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Properties of Operators: Commutative Associative and Distributive

## Division by zero

Division of any whole number by 0 is not defined.

Mathematical operations are simplified due to certain properties that every number follows. They are:

## Commutative property

Addition and multiplication are commutative for whole numbers. i.e whole numbers can be added or multiplied in any order.

For e.g: 2 + 3 = 5 = 3 + 3 × 4 = 12 = 4 × 3

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Associative property

Associativity of addition and multiplication

For eg: (5 +6) + 4 = 15 = 5 + (6 + 4)

(2 × 3) × 4 = 24 =2 × (3 × 4)

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## Distributive Property

With distributivity property, 4 × (5 + 3) can be written as (4 × 5) + (4 × 3)

Here, 4 × (5 + 3) = 4 × 13 = 52

Also, (4 × 5) + (4 × 3) = 20 + 32 = 52

There exists certain numbers, when included in mathematical operations like addition and multiplication, the value of the operation remains unchanged. Such numbers are called as identities.

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## Additive Identity

Additive identity gives the same whole number when added to another whole number.

Zero is the additive identity as a + 0 = a, (a is any whole number).

## Multiplicative Identity

Multiplicative identity gives the same whole number when multiplied by another whole number.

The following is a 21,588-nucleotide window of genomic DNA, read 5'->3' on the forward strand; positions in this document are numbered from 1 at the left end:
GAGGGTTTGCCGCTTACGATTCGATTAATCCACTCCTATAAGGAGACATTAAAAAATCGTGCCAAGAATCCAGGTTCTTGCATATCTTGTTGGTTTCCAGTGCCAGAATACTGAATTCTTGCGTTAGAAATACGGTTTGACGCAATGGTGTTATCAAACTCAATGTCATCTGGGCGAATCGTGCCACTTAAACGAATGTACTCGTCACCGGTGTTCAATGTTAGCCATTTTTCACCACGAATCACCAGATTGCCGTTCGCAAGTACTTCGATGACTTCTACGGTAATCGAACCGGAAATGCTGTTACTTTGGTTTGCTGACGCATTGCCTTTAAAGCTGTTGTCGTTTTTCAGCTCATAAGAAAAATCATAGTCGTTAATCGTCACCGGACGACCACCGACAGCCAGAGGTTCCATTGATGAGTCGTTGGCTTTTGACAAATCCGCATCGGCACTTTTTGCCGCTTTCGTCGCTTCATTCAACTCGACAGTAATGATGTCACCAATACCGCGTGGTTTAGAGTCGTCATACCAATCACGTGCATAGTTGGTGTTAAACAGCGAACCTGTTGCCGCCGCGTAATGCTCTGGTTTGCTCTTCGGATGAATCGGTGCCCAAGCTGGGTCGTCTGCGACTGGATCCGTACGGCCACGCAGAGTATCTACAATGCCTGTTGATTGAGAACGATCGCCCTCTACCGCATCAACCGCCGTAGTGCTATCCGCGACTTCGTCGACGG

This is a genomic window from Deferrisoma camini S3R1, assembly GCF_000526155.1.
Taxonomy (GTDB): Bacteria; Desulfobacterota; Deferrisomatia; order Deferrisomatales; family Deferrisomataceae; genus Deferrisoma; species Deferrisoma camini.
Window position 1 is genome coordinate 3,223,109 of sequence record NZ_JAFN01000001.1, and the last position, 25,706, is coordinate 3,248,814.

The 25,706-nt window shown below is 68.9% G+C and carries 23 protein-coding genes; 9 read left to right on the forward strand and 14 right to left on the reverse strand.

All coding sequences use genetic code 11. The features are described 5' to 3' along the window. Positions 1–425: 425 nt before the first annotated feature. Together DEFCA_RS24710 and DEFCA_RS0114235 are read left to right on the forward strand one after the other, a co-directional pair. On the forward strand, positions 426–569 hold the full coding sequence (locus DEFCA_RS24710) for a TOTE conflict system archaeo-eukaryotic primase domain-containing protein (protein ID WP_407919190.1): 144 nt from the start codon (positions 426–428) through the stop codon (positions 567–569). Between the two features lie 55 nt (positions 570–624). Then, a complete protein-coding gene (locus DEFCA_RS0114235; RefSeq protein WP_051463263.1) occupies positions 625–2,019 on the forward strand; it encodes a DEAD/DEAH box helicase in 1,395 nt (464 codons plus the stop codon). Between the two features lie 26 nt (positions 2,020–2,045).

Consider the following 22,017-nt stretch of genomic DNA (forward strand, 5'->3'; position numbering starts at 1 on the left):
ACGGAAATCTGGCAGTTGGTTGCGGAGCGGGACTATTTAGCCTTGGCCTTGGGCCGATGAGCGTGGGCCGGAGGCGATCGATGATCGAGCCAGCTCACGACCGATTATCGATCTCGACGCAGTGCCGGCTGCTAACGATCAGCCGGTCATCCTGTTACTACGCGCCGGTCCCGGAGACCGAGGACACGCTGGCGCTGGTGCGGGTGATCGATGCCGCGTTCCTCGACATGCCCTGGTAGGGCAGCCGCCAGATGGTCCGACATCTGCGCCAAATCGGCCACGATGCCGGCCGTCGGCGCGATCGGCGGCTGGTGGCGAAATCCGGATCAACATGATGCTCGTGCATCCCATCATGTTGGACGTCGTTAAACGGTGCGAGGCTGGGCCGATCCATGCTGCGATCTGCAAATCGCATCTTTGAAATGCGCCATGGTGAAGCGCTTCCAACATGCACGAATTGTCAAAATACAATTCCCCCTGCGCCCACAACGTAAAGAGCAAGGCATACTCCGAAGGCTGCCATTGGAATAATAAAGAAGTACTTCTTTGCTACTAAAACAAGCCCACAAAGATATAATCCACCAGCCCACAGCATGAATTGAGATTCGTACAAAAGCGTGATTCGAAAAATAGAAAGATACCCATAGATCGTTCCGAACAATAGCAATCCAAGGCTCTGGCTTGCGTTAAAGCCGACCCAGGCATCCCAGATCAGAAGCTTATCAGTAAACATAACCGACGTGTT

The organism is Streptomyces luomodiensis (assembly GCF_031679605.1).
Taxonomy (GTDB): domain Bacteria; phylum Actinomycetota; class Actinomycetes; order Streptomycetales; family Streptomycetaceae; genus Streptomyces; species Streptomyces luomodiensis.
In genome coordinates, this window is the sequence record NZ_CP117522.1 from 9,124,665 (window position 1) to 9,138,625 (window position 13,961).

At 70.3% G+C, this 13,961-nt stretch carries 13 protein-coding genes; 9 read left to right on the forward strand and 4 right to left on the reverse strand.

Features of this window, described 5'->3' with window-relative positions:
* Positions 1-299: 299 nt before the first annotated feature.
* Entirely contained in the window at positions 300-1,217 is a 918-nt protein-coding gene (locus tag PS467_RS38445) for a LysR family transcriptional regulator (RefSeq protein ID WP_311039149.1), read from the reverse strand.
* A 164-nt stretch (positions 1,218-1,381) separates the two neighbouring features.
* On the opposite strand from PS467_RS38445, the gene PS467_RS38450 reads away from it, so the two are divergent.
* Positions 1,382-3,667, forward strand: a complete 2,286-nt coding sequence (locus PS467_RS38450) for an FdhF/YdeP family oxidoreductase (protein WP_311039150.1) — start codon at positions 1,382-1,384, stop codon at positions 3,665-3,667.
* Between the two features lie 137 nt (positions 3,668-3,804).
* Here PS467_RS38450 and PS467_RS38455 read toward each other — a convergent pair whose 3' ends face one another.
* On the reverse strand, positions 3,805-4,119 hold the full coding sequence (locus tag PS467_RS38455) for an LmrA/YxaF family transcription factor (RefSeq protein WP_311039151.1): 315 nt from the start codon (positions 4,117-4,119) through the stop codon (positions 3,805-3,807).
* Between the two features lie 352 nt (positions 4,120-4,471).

1 is the Multiplicative identity as a × 1 = a, (a is any whole number)

To know more about Additive Identity and Multiplicative Identity, visit here.

Let’s Play With Whole Numbers

Patterns

Every number can be arranged as a line.

E.g : 5 = •••••

Some whole numbers can be expressed as squares.

E.g : CBSE Notes for Class 6 Maths Chapter 2 - 6

Some whole numbers can be expressed as rectangles.

E.g : 6 can be shown as 3 × 2

CBSE Notes for Class 6 Maths Chapter 2 - 7

Some numbers can also be arranged as triangles.

CBSE Notes for Class 6 Maths Chapter 2 - 8

Numbers between square numbers

Between 2 successive square numbers there exists 2n non-square numbers. Between, n² and (n + 1)² there are non-square numbers. Here is a whole number.

For example, between 9 (3)² and 16 (4)², there are 10 , 11, 12, 13, 14, 15 which is 6 = 2 × 3 numbers.

Adding odd numbers

Sum of the first n natural odd numbers gives n² which is a perfect square.

For example : Sum of first 5 natural odd numbers ⇒ 1 + 3 + 5 + 7 + 9 = 25 = 5²

Properties of Operators: Closure Properties

Closure property

Whole numbers are closed under addition and also under multiplication.

3 + 1 = 4, a whole number

5 + 3 = 8, a whole number

4 × 4 = 16, a whole number

9 × 2 = 18, a whole number

Whole numbers are not closed under subtraction and division.

8 – 5 = 3, a whole number

5 – 8 = -3, not a whole number

12 ÷ 4 = 3, a whole number

9 ÷ 2 = 9/2, not a whole number